The conduits 21 are--as shown only for some conduits in FIG. 2A--connected up to a source 23 of compressed fluid, such as a gas compressor or compressed air tank, e.g. for air or an inert gas such as nitrogen or argon, or for steam. The pipe 24 connecting the conduits 21 with the source 23 has an automatically operated valve 25 therein which is controlled, for example, by a timer 26, a sensor, or the like, to at spaced points in time (e.g. periodically, in response to given amount of flow of gas into the inlet 11, intermittently, etc.) open the valve 25 to allow free flow of clean compressed gas from the source 23 through the nozzles and the conduits 21. A different pipe--e.g. see pipe 27 in FIG. 2A--may be provided associated with each set of conduits 21 so that various conduits 21 are supplied with compressed gas at different points in time, another automatically operated valve 28 being provided in the conduit 27, and also controlled by the timer 26.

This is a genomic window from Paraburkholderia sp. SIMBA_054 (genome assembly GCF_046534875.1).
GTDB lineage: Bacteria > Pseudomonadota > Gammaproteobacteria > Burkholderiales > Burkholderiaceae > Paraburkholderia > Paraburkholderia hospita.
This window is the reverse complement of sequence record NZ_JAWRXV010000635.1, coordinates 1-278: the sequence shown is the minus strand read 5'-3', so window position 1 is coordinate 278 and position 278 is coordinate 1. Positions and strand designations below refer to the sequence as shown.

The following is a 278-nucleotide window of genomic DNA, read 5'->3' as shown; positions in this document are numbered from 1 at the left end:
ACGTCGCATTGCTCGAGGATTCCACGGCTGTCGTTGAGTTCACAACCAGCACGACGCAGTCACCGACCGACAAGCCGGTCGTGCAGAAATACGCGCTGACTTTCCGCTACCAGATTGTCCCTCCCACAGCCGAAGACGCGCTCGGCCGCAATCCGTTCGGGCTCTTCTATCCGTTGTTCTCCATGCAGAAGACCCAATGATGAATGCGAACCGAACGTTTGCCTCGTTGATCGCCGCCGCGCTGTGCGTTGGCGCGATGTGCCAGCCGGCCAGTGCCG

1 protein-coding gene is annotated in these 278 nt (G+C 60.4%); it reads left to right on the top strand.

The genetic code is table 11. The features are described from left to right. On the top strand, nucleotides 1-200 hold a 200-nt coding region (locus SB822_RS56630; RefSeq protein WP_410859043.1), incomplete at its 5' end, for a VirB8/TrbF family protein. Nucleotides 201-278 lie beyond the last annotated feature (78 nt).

FIG. 2B shows a system substantially identical to that in FIG. 2A except for the positions of the pulse lines at the top of the vessel 10, and the provision of cleaning structures for the baffle 37. In FIG. 2B the baffle 37 has cleaning conduits 38 mounted thereon substantially the same as the conduits 21, and for periodically or intermittently receiving clean fluid blasts from the source 23 by operation of valve 39 controlled by timer 26.
FIG. 3 shows the conduits 21 in larger scale, in association with the attachment collars 22 which form gas seals with the supporting wall structure 17 and the filter candle 16. In FIG. 3 the openings or nozzles (which may merely be formed by simple holes, or restricted orifices, or inserts) are shown by reference numerals 29, and are positioned around each of the conduits 21 so as to direct fluid streams at the supporting and surrounding structures 22, 17, etc. The cleaning fluid streams are illustrated schematically as emanating from the openings 29 in FIG. 3.